Leading British technologist Dr Sue Black is joining the Computer Science Department at University of Durham as a Professor in Computer Science and Technology Evangelist.
The computer scientist and social entrepreneur will help inspire a new generation of computer scientists through her new role.
Black, who is a considerable force in the tech industry, has been recruited as a Professor in Computer Science and Technology Evangelist. The role will combine her research interests with the opportunity to inspire and motivate others in the field.
Black’s academic career had an unconventional start, leaving school at 16 and becoming a single mum of three by the age of 25. She has since achieved a PhD and an impressive research career, as well as becoming a champion for women in computing.
Her enterprise BCSWomen was the UK’s first online network for women in tech and has been supporting hundreds of women in tech for over 20 years. Her second organisation, #techmums, is a social enterprise which empowers mums and their families through technology.
In recognition of her work she was included in BusinessCloud’s 101 Female Founders in Tech list last year.
“I am passionate about the ability of tech to improve the lives of all, but particularly for women,” she said.
“Durham’s Computer Science Department is going from strength-to-strength, and there is a real vision for achieving a fully diverse, gender-balanced student body, where all are given the opportunity and the support needed to thrive.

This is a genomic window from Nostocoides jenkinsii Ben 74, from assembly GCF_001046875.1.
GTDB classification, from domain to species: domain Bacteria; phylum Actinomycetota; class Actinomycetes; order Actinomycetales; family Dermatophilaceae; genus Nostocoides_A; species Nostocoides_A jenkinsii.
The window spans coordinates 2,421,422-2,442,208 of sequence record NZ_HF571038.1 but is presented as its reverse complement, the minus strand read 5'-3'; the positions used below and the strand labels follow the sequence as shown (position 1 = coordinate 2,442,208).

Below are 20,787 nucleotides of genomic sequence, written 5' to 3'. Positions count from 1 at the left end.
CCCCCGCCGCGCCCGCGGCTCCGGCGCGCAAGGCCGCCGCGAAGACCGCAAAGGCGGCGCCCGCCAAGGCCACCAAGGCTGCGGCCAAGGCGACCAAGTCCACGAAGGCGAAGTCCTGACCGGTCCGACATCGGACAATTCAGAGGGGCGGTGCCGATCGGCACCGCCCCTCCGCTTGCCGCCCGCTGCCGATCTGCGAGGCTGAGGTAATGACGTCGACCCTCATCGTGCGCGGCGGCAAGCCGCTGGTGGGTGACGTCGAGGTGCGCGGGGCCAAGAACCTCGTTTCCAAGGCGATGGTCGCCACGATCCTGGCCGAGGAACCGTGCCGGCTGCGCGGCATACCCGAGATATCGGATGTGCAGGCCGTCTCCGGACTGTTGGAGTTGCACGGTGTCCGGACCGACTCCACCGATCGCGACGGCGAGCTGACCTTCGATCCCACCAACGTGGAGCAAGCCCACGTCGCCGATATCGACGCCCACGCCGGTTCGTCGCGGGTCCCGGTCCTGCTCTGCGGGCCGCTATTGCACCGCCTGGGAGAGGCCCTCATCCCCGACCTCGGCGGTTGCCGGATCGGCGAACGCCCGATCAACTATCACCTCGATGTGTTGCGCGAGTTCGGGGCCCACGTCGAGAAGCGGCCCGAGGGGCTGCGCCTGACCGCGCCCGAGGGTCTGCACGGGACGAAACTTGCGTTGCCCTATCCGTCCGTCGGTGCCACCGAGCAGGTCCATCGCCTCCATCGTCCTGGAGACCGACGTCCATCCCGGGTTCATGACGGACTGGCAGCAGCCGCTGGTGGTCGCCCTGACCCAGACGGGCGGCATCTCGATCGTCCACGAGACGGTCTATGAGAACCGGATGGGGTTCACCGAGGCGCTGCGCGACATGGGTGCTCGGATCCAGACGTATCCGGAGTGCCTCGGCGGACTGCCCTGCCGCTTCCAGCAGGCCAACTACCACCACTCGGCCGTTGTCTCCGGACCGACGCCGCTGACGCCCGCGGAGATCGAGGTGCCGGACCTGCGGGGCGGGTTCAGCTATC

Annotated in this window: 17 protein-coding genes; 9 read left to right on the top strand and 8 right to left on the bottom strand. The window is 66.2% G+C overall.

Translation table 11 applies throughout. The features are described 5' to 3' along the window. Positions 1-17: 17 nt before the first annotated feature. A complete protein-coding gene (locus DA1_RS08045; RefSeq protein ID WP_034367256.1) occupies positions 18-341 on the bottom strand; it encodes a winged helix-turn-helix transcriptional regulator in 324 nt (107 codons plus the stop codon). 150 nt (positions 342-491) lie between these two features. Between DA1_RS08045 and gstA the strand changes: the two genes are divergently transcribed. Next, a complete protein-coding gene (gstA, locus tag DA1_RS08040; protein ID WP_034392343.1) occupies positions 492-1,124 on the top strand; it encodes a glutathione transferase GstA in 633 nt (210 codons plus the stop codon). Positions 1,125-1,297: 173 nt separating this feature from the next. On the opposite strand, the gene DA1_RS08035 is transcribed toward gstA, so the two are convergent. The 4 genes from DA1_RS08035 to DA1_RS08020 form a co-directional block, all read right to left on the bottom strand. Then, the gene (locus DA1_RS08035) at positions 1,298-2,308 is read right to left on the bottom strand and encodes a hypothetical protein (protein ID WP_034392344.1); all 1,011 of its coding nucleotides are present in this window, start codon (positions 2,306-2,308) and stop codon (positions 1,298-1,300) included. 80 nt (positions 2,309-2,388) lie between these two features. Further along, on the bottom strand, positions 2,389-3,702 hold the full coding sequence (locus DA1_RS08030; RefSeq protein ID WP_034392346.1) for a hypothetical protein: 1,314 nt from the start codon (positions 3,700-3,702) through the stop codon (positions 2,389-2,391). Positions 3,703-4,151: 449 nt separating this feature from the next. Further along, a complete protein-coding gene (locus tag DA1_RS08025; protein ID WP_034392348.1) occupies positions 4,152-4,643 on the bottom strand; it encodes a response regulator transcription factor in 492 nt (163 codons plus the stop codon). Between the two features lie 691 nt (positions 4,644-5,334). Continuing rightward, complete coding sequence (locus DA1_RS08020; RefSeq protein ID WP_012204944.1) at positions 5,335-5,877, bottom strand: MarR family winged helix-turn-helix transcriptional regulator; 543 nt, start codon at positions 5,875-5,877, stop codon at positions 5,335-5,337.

“I hope to be able to help the university achieve this vision, and to inspire women to pursue exciting opportunities in the sector.”
The university’s deputy vice chancellor and provost Professor Antony Long, commented: “Through her determination, enthusiasm, and optimism Sue has not only forged a remarkable research career, but has inspired and continues to inspire many others to see the value of tech to change and improve lives.
“We welcome all the incredibly talented academics that have come on board this year, and continue to seek to recruit candidates who show exceptional ability.”
Black was crucial in the work to save WWII code-breaking site Bletchley Park, and has also been open about her battles with mental health.
As the university expands, a large number of new faces have been appointed across all departments, bringing in diverse, international research and teaching talent.
The Computer Science Department is also benefitting from a new state-of-the-art department building planned for the 2020/21 academic year.